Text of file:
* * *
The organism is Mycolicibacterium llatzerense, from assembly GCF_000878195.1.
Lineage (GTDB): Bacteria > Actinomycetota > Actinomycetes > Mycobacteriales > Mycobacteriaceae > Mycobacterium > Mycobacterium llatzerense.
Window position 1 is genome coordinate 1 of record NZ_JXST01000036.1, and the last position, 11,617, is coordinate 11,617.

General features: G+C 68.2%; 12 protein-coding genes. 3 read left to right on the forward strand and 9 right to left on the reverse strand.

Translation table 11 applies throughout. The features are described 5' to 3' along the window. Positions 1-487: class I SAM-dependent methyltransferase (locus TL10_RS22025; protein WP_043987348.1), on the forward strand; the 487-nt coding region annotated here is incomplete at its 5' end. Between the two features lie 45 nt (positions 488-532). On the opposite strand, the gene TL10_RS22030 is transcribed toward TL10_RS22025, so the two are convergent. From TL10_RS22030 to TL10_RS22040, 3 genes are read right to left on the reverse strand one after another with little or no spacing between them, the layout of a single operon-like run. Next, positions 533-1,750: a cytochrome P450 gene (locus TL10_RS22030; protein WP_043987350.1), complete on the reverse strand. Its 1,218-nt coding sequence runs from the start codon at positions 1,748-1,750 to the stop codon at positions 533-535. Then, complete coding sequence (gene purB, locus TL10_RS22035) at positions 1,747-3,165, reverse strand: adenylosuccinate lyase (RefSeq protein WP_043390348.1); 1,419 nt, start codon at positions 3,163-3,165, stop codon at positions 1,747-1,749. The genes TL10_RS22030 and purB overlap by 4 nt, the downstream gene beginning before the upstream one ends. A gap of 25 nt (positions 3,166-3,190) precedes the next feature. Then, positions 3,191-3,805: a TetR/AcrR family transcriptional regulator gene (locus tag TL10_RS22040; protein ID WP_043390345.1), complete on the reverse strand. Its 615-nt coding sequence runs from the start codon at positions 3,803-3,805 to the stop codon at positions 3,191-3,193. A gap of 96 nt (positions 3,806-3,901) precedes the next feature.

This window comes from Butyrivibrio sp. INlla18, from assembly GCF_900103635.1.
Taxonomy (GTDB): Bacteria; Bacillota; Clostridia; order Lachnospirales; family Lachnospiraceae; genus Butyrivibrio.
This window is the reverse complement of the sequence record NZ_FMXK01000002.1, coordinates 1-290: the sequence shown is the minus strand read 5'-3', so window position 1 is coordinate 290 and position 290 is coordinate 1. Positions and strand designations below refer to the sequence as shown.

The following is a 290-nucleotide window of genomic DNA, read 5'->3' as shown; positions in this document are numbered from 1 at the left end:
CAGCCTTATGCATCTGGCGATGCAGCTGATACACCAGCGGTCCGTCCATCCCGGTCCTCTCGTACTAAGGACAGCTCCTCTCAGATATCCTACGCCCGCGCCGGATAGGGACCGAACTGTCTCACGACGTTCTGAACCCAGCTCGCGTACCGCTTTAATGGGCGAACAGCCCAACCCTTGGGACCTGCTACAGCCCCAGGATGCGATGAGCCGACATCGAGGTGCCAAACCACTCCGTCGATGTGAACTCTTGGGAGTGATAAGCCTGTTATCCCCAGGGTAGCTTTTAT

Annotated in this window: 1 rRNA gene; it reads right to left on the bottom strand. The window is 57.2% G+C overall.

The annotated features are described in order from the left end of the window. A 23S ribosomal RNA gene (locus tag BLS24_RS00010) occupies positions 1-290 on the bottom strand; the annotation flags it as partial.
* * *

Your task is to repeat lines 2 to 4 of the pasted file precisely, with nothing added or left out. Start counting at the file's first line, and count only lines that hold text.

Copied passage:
Lineage (GTDB): Bacteria > Actinomycetota > Actinomycetes > Mycobacteriales > Mycobacteriaceae > Mycobacterium > Mycobacterium llatzerense.
Window position 1 is genome coordinate 1 of record NZ_JXST01000036.1, and the last position, 11,617, is coordinate 11,617.

General features: G+C 68.2%; 12 protein-coding genes. 3 read left to right on the forward strand and 9 right to left on the reverse strand.